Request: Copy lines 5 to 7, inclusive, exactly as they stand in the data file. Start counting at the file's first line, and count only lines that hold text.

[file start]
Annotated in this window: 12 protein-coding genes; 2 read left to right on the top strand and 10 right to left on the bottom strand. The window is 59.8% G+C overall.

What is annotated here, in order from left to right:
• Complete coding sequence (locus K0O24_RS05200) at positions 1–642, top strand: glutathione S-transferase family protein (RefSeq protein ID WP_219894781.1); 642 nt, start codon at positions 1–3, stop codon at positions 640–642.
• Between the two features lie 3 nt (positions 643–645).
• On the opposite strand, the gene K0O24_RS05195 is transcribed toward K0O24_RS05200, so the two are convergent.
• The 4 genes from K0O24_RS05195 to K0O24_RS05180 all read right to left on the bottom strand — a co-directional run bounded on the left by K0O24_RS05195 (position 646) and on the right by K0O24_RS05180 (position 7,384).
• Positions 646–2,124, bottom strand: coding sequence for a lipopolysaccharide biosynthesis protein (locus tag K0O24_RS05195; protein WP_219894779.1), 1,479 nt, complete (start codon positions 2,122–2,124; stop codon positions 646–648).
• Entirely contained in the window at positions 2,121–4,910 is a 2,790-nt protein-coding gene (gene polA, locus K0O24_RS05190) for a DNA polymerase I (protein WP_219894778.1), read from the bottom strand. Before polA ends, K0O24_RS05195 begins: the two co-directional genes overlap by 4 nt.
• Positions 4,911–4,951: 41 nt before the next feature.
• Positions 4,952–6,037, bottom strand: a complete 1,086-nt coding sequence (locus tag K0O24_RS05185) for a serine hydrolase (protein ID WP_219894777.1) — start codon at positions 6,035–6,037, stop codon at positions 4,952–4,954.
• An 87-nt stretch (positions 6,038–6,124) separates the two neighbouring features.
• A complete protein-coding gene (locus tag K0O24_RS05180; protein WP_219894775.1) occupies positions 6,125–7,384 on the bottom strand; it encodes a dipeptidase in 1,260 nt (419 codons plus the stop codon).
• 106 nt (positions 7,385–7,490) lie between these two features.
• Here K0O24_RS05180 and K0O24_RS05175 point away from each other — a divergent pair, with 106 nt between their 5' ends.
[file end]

• On the opposite strand, the gene K0O24_RS05195 is transcribed toward K0O24_RS05200, so the two are convergent.
• The 4 genes from K0O24_RS05195 to K0O24_RS05180 all read right to left on the bottom strand — a co-directional run bounded on the left by K0O24_RS05195 (position 646) and on the right by K0O24_RS05180 (position 7,384).
• Positions 646–2,124, bottom strand: coding sequence for a lipopolysaccharide biosynthesis protein (locus tag K0O24_RS05195; protein WP_219894779.1), 1,479 nt, complete (start codon positions 2,122–2,124; stop codon positions 646–648).